Id .
  • "At bar the discussion in brief and argument centered around whether or not 'discretionary function' immunity was in fact 'good faith' immunity and thus foreclosed to the state under the express provisions of Tennessee Code Annotated section 9-8-307(d). The discussion is academic, as under no circumstances is any immunity available to the state which could not be characterized as 'absolute immunity,' such being the only type of immunity that survived the enactment of the Tennessee Claims Commission Act, as amended by Chapter 105 of the Public Acts of 1985." Id. at 136.
  • "Efforts to superimpose the 'planning-operational' test of Bowers v. City of Chattanooga onto the Tennessee Claims Commission Act are to no avail given the explicit language used by the legislature in limiting immunities available to the state to 'absolute' immunities. The 'planning operational' test of Bowers involves a construction of the 'discretionary function' provisions of the Tennessee Governmental Tort Liability Act. Tenn. Code Ann. § 29-20-205(a). Aside from the fact that such discretionary function immunity is foreign to the Tennessee Claims Commission Act, it fails to qualify as an 'absolute' immunity." Id.
  • "Whether one refers to 'qualified immunity,' 'discretionary function immunity,' 'discretionary acts immunity,' or 'good faith immunity' is, in the context of this case, academic. None of these characterizations qualify as an 'absolute immunity' and only absolute immunities are available to the state under Tennessee Code Annotated section 9-8-307(d)." Id. at 141.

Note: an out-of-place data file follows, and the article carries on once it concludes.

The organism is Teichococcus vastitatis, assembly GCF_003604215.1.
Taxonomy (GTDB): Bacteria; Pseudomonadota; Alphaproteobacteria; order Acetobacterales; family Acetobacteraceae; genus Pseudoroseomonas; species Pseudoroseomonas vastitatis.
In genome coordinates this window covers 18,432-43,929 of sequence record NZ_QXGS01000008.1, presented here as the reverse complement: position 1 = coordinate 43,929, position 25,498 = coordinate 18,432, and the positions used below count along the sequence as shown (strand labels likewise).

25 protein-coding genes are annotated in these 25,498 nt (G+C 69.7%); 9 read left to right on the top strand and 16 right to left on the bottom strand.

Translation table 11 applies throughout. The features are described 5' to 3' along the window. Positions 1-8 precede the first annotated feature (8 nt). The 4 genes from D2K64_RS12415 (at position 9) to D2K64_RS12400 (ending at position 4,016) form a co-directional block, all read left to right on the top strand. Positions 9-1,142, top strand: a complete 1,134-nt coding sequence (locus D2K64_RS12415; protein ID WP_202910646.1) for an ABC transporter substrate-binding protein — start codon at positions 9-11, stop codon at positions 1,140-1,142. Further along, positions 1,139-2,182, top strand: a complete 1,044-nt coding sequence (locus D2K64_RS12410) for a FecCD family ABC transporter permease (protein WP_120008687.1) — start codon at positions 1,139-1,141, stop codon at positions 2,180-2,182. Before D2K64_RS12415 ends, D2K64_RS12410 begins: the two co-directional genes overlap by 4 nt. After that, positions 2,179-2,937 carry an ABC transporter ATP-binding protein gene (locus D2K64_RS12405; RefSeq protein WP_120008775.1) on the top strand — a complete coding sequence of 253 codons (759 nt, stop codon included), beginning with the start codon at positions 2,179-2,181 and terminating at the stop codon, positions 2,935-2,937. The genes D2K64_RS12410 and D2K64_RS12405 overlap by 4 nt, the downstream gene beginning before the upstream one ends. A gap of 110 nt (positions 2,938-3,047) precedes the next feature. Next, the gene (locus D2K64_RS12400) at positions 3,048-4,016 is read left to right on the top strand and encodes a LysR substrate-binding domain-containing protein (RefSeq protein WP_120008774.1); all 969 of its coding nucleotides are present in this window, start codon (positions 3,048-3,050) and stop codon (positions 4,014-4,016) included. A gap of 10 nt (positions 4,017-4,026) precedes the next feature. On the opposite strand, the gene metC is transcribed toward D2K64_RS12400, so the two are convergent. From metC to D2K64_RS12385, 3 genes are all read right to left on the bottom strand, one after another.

• "Subject to monetary caps and limitations to actual damages and court costs, the Claims Commission Act was a sweeping abrogation of sovereign immunity. Hembree v. State, [925 S.W.2d 513 (Tenn. 1996)]. It was the same broad waiver of sovereign immunity as was effected in Savage, [899 P.2d 1270 (Wash. 1995)]. By way of exception to this broad abrogation, the legislature gave back to the state the right to plead absolute immunity. The legislature specifically prohibited the state from relying on 'good faith' immunity. The controlling point is that no matter how one may define 'discretionary function' immunity it cannot be defined as an absolute immunity, and since the statute restricts the state to the defense of absolute immunity only, it necessarily follows that the State simply cannot rely on 'discretionary function' immunity." Id. at 413.

Other Sources of Note: Johnson v. LeBonheur Children's Medical Center , 74 S.W.3d 338 (Tenn. 2002) (recognizing that hospital residents were immune from liability as state employees under Tenn. Code Ann. § 307(h), but holding that nothing in the statute immunizes a private hospital from liability for the acts or omissions of the residents who also acted as agents or servants of the private hospital).

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The foregoing is an excerpt from Day on Torts: Leading Cases in Tennessee Tort Law, published by John A. Day, Civil Trial Specialist, Fellow in the American College of Trial Lawyers, recipient of Best Lawyers in America recognition, Martindale-Hubbell AV® Preeminent™ rated attorney, and Top 100 Tennessee Mid-South Super Lawyers designee. Read John’s full bio here.